What do we say to our children of every race about the death of George Floyd and the conviction of Derek Chauvin?  I am helped by the words of Michael Molina, Head of The Bishop Walker School for Boys in Washington DC.  The school was founded in 2006 “to alter the educational and social trajectory of children from traditionally underserved communities and prepare them for service in their communities and well beyond,” and Molina began his tenure there last summer. You’ll be interested to know that Molina moved there from Baltimore, where for 14 years he was a Gilman teacher, coach, and administrator, not to mention a spoken word poet!

Today, we parents and educators may feel a weight lifted, and a rush of relief. With the conviction of Derek Chauvin for the murder of George Floyd, we know that justice can happen here and now. Yet, that relief must be tempered by the reality of what it took to get justice in this one case – a graphic and horrific video of police violence out in the open, sustained protests across the country & world, and officers breaking ranks to testify against one of their own. We have to ask if justice could have come without this massive alignment of forces. 

The verdict, while a reason for hope, does not erase the fact that we who are educators and parents will always be faced with the enormous challenge of how to explain the horrors of the world to our students and our own children. We must lead and guide our young people, even as we love and comfort them to explain the challenging world around us… 

We must help our young people feel empowered. We can do that by sharing the good news.  A 17-year-old girl, Darnella Frazier, had the awareness and courage to record the video that made the possibility of justice for George Floyd. That video sparked a multi-racial, multi-generational mass movement out into the streets the likes of which have not been seen since the civil rights movement of the 1950’s and 60’s…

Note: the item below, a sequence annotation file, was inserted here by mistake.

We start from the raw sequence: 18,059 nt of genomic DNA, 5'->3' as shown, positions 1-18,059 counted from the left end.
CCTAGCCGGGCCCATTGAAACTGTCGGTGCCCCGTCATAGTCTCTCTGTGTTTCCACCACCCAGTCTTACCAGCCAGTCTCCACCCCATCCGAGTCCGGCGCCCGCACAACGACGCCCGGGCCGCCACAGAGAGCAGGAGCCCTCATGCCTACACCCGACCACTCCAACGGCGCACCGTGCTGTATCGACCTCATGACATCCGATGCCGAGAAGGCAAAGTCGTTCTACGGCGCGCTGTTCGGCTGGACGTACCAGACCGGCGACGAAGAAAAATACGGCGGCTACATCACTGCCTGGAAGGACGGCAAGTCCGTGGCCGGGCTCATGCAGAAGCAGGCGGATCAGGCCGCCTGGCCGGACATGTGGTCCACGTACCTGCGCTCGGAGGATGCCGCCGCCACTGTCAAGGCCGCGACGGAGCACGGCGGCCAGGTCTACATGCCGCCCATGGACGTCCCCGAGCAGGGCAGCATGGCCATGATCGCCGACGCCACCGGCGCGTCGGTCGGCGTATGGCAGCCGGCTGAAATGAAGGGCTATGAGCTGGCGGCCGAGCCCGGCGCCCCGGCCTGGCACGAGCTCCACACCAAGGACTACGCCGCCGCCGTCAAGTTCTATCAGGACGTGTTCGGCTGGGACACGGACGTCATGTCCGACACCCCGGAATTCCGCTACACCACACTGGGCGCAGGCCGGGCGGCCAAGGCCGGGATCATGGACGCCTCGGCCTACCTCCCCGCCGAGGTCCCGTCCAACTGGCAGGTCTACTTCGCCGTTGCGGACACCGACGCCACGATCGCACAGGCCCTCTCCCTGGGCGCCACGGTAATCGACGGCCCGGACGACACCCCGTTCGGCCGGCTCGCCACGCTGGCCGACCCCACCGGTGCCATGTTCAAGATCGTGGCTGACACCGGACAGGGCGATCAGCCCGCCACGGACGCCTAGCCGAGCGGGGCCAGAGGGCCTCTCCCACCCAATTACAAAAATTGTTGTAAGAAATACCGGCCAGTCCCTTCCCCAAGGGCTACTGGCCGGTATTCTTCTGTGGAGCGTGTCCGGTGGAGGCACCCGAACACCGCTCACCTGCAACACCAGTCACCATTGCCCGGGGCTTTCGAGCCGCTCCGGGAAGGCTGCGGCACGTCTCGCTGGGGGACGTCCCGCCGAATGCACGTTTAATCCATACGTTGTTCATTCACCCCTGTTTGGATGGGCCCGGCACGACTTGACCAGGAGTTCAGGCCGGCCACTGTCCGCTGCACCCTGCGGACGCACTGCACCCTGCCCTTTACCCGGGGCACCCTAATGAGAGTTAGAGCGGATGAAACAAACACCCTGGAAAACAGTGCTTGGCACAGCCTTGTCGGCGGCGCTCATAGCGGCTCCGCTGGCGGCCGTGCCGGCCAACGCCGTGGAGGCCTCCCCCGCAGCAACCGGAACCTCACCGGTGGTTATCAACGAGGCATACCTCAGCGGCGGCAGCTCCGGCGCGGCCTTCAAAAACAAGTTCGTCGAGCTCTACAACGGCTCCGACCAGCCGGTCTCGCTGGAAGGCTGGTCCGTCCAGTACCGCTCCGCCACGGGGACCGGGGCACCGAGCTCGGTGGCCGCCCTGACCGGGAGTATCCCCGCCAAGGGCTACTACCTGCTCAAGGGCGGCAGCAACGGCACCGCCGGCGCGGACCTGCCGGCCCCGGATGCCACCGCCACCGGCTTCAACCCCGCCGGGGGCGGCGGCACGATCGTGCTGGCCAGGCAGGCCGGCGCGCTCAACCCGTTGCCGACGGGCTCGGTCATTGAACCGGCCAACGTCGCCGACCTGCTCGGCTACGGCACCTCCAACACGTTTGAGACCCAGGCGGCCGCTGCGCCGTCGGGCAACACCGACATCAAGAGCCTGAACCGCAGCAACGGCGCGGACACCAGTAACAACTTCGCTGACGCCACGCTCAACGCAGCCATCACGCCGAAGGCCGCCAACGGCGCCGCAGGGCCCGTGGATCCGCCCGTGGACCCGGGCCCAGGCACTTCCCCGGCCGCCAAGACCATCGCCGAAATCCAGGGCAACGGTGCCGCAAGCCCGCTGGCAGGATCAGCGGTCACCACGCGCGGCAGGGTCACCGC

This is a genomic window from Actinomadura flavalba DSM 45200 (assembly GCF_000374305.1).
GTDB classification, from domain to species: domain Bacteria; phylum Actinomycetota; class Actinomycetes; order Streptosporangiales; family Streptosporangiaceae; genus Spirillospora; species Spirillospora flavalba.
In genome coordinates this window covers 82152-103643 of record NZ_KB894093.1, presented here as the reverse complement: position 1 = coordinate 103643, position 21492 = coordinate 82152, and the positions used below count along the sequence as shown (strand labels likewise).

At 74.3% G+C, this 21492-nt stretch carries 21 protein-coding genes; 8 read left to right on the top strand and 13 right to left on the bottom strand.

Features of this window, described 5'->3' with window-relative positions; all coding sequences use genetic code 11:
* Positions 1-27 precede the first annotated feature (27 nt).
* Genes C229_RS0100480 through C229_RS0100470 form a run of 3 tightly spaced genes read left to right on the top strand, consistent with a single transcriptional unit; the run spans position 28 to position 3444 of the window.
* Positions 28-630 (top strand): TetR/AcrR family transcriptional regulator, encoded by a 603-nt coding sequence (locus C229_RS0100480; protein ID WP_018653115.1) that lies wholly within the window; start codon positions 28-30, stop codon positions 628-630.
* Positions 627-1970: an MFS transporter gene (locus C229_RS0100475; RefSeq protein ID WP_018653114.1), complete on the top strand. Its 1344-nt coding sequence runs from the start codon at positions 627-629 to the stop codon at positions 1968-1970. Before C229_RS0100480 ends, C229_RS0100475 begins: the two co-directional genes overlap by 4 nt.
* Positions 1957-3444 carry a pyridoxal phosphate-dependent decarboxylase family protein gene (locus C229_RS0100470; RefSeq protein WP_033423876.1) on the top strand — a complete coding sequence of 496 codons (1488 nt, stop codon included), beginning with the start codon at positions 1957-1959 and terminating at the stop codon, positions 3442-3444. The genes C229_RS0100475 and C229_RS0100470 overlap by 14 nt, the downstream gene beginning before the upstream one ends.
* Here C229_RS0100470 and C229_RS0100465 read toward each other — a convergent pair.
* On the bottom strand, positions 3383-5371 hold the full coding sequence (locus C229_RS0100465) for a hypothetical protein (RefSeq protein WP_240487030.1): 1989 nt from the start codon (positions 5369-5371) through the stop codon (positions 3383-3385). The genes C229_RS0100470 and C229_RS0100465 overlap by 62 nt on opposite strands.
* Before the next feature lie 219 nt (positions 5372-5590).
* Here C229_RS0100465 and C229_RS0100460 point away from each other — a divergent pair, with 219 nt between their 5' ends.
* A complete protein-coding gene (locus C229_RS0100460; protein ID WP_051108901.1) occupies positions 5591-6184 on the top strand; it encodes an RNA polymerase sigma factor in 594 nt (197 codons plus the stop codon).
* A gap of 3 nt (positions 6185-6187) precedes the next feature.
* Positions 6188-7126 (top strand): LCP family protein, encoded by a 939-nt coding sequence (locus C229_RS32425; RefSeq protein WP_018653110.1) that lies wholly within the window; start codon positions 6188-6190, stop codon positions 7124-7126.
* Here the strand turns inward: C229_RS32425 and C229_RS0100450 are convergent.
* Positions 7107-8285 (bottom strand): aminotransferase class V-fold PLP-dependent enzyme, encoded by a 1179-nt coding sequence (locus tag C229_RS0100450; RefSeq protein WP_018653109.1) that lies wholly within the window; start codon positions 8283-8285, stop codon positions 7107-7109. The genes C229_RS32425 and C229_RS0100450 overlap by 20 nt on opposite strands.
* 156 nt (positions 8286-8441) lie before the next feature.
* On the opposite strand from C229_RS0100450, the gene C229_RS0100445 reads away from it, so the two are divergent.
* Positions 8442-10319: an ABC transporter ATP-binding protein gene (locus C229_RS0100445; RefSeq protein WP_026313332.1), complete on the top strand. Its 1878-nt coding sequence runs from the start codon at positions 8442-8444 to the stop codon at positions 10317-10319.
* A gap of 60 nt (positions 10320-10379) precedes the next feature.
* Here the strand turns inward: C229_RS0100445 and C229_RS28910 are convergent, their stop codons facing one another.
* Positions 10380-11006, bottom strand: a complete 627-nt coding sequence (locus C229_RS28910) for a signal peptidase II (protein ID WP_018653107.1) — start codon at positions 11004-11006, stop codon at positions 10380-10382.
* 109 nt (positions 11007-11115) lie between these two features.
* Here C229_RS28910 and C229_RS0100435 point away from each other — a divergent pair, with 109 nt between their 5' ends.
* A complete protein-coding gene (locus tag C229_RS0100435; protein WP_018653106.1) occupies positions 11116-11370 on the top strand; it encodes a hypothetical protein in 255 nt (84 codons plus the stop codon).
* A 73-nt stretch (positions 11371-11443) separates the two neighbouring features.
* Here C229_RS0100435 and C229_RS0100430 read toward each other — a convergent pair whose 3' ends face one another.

We must also prepare our young people for the world they are growing into. To do that, we must also face hard truths. In the midst of the Derek Chauvin trial and verdict, there have been several police related shootings resulting in deaths, two of which involved children under the age of 18. There has also been a disturbing increase in young people perpetrating violence that has resulted in death and fear…

As we face the good and the difficult in the world, I pray that we keep some consistent messages resonating throughout our households, classrooms, and communities…

We will do everything we can to keep you safe because we love you and believe in you.  Here, with us, you will be seen, known, and appreciated for who you are.  No outside force of negativity can ever touch the good that God made in you.  The Justice System has always been imperfect in America, but it gives us the opportunity to speak up for ourselves. We will always speak up for ourselves and demand our right to do so.